But, I heard the piteous cries of the pendant, and let it go - last seen, it was on a simple memory wire choker, legging it in the direction of my storage box - I wouldn't admit this to anyone but you - in the end, it seemed like it was right to stop me from over egging the pudding.
I thought I would take a short break over the next couple of weeks, and chill out over Christmas - at least that was the plan, but I found that my fingers developed a mind of their own - pliers and snips seemed to attach themselves mysteriously to me! No matter how much I try, I can't seem to get away from them - I tell you, it is an addiction!! So, I gave in and decided to make up some earrings, to replace the ones I sold at Caprilicious' birthday bash - I shall take my time photographing them and uploading them onto the page - perhaps as one lot in January.
By request from some of my favourite customers, I have put on a Boxing Day Sale for a week - please have a browse and message me with the name of any piece you like and I will invoice you with the discounted price.
Have a fabulous Christmas, catch you next week, same time, same place
There are loads of jokes around Christmas - the best ones I read recently go like this .....
I once bought my kids a set of batteries for Christmas with a note on it saying, toys not included. ~Bernard Manning
The last one isn't a joke, and it would seem to me that when people have friends and family visiting them, they squabble and scowl, and sit around harrumphing over their sherry and the Queen's Speech, and others, who have no one to visit would give their all to have someone to go to - its a weird old world!
I love Hollywood's version of Christmas - snow, Cary Grant raising an eyebrow and looking all square jawed, rugged, and manly, and Yuletide egg nog. Listening to a reading of 'Twas the Night Before Christmas is guaranteed to bring a little smile - or tear!
I wouldn't really know, not having any family in the UK - Indian Christmases are entirely different - colourful, crazy, and weirdly/wonderfully unexplainable to the uninitiated, as most things Indian are!!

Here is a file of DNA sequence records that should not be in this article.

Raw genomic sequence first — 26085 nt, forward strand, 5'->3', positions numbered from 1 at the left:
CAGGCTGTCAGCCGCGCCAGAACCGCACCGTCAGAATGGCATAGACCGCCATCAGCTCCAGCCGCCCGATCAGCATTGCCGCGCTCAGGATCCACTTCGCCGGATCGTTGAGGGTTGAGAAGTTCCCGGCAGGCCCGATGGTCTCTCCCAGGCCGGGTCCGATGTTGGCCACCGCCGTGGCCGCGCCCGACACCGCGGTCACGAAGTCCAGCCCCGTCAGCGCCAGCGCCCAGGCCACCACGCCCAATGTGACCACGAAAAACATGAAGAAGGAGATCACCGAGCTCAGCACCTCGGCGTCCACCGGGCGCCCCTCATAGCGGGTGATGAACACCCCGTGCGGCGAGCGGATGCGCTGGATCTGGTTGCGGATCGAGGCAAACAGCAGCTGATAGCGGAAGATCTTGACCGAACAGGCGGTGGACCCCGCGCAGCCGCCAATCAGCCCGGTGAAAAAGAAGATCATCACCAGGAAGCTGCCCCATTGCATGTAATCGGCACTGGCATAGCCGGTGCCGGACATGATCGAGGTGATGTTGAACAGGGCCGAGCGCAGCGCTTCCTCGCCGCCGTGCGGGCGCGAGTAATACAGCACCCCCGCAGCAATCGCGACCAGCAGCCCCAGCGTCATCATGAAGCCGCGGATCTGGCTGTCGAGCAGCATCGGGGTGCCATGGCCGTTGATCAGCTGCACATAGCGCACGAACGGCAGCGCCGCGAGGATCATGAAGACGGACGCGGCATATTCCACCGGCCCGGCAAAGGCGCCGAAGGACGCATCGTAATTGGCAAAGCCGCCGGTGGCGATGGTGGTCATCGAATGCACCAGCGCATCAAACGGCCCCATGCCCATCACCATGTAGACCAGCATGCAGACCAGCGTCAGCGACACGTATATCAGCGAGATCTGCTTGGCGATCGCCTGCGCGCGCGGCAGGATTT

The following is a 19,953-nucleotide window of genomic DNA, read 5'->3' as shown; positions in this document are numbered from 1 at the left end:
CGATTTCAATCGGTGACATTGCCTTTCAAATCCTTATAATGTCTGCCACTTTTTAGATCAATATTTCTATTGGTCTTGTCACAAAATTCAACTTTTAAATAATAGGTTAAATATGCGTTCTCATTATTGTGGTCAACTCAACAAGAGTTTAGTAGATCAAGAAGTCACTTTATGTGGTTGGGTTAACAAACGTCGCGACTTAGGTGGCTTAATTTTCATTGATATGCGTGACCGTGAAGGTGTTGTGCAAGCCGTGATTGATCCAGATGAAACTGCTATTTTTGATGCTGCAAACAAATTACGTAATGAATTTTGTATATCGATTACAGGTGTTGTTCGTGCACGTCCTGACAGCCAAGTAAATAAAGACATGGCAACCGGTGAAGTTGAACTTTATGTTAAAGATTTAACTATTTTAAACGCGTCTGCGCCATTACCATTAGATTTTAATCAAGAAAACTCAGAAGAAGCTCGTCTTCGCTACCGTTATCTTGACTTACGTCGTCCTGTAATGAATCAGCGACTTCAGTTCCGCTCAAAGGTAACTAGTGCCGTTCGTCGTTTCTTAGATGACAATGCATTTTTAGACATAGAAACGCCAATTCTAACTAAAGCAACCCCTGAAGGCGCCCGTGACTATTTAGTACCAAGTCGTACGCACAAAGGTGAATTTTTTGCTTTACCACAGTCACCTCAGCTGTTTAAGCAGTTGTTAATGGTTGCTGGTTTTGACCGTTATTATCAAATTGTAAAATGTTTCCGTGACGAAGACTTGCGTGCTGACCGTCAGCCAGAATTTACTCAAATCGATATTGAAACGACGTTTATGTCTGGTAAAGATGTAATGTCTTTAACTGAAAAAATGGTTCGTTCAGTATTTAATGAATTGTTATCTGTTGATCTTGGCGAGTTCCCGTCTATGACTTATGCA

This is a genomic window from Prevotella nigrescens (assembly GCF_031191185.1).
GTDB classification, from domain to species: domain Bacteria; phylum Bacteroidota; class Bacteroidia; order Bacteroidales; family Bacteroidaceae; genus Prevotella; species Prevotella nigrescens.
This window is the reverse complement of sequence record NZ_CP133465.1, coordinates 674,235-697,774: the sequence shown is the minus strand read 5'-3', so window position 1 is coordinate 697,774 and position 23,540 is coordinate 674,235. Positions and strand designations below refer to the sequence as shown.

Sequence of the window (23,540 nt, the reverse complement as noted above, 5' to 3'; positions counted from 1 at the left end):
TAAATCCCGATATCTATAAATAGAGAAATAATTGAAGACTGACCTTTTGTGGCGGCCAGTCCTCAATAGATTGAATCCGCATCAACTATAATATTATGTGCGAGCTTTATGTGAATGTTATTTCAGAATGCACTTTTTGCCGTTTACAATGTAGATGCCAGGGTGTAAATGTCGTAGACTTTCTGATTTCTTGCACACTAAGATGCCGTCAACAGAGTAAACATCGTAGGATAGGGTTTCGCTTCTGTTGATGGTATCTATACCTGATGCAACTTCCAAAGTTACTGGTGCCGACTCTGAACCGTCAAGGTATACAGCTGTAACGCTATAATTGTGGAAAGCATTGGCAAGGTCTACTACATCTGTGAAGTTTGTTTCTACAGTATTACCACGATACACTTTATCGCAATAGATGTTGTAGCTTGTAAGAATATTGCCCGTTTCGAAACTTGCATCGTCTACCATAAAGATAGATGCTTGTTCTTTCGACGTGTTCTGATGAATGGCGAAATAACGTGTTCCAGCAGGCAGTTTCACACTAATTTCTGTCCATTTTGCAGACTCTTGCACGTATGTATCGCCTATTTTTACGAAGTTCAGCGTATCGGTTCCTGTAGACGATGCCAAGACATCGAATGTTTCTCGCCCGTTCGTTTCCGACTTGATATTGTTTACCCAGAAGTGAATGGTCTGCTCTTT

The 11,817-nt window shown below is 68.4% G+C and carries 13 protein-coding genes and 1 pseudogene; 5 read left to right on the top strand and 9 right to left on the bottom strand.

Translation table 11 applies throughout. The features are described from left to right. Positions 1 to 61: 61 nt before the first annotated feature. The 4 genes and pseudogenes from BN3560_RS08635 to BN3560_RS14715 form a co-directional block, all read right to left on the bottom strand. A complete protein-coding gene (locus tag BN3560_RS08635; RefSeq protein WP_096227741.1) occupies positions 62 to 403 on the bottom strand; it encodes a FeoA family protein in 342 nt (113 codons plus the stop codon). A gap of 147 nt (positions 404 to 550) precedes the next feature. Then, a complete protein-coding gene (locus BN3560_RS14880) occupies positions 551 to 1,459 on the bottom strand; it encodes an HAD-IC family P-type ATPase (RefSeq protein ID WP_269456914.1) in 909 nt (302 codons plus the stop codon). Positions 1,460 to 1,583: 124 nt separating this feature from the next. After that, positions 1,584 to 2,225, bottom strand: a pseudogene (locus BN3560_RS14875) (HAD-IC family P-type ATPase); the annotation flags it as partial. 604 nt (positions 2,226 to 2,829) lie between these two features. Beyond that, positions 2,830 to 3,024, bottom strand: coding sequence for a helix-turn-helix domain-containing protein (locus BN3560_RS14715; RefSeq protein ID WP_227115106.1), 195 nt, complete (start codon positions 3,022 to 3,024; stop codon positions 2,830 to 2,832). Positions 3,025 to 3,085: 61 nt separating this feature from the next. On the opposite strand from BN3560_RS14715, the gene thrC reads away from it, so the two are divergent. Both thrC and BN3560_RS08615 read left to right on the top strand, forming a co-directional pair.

It is time to thank people for all they have done for me during the rest of the year, and in the last few years, I have been making jewellery as gifts for people. It would be so much easier and less time consuming to just go out and buy a whole load of stuff, all neatly packaged, and walk around handing it out like a (rather well tanned!) Mrs. Santa Claus, but I think it is fabulous to give a part of oneself - I am proud of my jewellery and think that it is almost a gift of a piece of me and my alter ego - Caprilicious - a lot of time, effort and care has gone into the design and creation of my gifts.
All last week, I made three necklaces and bracelet sets, and twelve pendants - polishing, buffing, checking for imperfections (reject, reject!!) packing, writing cards, and loading all of them into the boot of my car took simply ages, but now, I can rest, decorate my tree, and generally make plans for the simple Shilvock Christmas.
I will give you a sneak peek at some of the gifts I made - no one on my list reads this blog ( I don't think) so you are safe to have a look.
A school mate of mine from India bought Aurora - and she asked for a pair of earrings to match - I made these with tiny labradorite beads and wire. Aurora is a fairly somber piece, and I thought to lighten the mood a bit, and also to make the earrings light. However, she objected strenuously... This is what she had to say ......